Micro Focus, in partnership with Accenture, ran the DevSecOps Survey 2019 in July and August, which gleamed valuable insight into how South African businesses treat DevOps, as well as their current and future DevSecOps strategies.
The survey covered questions relating to business’ application landscape, agile development practices, risk and DevOps integration, as well as the perceived advantages and future plans for DevSecOps.
“If we look at where systems are heading, a lot of organisations in South African have already started some form of digital journey or digital transformation,” said Accenture Intelligent Engineering Services Lead in Africa, David Christie.
“However, they are quickly realising that if you don’t radically change the way you deliver IT systems, you’re not going to reap the full benefits of the transformation journey.”
The importance of DevSecOps
DevSecOps focuses on the importance of viewing security as a critical part of technology adoption and innovation.
Many businesses prioritise DevOps-driven innovation and feature-rich improvements using systems such as “fail fast” and “Agile IT culture,” which implies that these businesses experiment regularly and aggressively.
This results in frequent code changes, which increases the risk of introducing security vulnerabilities into the code.
DevSecOps drives home the idea that all innovation should be done within and alongside secure systems and security professionals.
Rather than seeing security as an afterthought, DevSecOps combines development, security, and operations into a single model that works together from start to finish – ensuring that all changes are immediately and concurrently dealt with by one’s security team.
This alliance offers various benefits, including:
- Shorter development cycles.
- Security systems that work as a unit.
- Quicker problem-solving.
- Easier automation.
Christie said that about 3,500 respondents completed the survey, but what was noticeable was the relative lack of security professionals among the respondents.
“To me, this implies that DevSecOps has a misalignment in terms of understanding in organisations because security guys are thinking that it is something that the developers, operations managers, and release teams need to address.”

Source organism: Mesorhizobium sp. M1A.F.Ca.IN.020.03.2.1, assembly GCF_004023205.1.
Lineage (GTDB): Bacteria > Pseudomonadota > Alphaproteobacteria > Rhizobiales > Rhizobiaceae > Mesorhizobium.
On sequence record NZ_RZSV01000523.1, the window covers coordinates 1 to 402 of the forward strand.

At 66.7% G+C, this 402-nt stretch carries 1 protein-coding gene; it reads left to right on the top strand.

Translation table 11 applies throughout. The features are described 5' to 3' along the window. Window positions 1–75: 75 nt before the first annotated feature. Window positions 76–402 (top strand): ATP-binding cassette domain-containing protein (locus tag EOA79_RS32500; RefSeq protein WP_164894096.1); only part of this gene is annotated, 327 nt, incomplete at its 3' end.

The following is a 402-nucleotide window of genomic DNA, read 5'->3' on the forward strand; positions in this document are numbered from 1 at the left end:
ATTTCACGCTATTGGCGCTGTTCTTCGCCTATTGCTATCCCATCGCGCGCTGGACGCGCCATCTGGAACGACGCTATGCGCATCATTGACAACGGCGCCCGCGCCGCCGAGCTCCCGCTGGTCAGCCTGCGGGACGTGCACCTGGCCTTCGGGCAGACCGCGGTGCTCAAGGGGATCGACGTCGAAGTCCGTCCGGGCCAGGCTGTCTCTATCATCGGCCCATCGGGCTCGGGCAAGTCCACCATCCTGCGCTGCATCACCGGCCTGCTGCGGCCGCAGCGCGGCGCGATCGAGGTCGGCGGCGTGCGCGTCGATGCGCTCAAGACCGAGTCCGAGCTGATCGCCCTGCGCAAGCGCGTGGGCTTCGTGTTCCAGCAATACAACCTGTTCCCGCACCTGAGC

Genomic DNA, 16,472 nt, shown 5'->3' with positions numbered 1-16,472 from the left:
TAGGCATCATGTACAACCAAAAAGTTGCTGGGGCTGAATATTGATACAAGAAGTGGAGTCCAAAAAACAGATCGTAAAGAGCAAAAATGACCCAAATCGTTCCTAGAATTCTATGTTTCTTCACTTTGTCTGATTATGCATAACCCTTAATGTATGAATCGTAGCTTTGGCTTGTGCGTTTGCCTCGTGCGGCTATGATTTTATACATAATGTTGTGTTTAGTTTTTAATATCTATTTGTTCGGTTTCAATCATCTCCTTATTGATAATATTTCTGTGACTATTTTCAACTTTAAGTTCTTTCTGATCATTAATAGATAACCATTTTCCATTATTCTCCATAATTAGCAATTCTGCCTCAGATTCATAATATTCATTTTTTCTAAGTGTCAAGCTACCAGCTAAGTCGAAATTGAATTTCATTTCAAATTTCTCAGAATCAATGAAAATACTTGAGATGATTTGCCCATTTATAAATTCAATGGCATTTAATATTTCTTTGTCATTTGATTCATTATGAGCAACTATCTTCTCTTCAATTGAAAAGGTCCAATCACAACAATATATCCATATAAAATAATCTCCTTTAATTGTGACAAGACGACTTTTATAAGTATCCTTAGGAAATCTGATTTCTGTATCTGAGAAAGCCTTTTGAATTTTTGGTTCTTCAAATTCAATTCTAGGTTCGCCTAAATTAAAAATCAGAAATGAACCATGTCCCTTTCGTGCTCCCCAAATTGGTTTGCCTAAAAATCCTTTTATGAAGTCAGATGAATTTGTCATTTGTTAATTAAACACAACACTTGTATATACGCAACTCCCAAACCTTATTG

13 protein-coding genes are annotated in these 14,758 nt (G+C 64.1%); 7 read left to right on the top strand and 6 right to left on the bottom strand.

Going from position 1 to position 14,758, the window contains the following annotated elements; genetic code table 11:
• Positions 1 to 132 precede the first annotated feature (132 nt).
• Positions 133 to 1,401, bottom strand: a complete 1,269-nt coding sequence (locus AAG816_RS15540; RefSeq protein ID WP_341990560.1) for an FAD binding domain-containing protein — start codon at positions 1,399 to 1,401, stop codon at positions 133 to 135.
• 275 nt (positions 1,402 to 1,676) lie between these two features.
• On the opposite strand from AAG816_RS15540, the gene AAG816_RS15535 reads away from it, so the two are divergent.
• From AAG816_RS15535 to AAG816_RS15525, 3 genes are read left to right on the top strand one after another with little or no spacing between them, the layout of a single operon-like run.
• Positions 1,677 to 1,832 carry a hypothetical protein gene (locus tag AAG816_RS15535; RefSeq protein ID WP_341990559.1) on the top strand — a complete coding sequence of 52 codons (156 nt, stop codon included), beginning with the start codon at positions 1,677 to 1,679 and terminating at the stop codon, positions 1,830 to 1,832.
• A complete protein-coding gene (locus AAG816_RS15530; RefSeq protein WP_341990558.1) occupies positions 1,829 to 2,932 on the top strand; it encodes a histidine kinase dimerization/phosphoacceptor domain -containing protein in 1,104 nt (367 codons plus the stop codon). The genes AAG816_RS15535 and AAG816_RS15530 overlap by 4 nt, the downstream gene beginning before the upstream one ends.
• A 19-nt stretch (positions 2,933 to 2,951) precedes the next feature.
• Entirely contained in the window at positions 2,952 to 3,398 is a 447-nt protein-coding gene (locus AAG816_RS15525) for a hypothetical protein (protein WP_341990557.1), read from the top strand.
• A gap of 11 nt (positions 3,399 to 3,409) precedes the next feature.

Christie said that the percentage of businesses that have implemented DevSecOps was relatively low, although there did appear to be ambition from many respondents to make this transition.
However, Christie highlighted that security is often seen as the “no-police,” which serves as inhibition for high-velocity delivery, rather than as an enabler.
Despite this, Christie said that DevSecOps will be required as execution of projects becomes more frequent and time sensitive.
“As we start moving towards high-velocity experimentation and feature delivery, very often one-offs will not cut it,” said Christie.
Other key insights included the fact that around 75% of all respondents have some form of public-facing website.
“If you link that to 72% of them actively building new web applications as part of their day jobs, it automatically heightens the security risk and the importance of security.”
The survey also found that most respondents still work on data centres, although he speculated that as the likes of Azure and AWS increase their reach in South Africa, the industry will see a radical shift towards the cloud in the coming years.
Surprisingly, only 55% of all respondents said they had suffered a breach in the past.
“However, the other 45% who said they hadn’t should re-check their systems, as they probably had a breach and simply haven’t realised it yet,” said Christie.
Accenture’s survey insights can be viewed here.
This article was published in partnership with Micro Focus.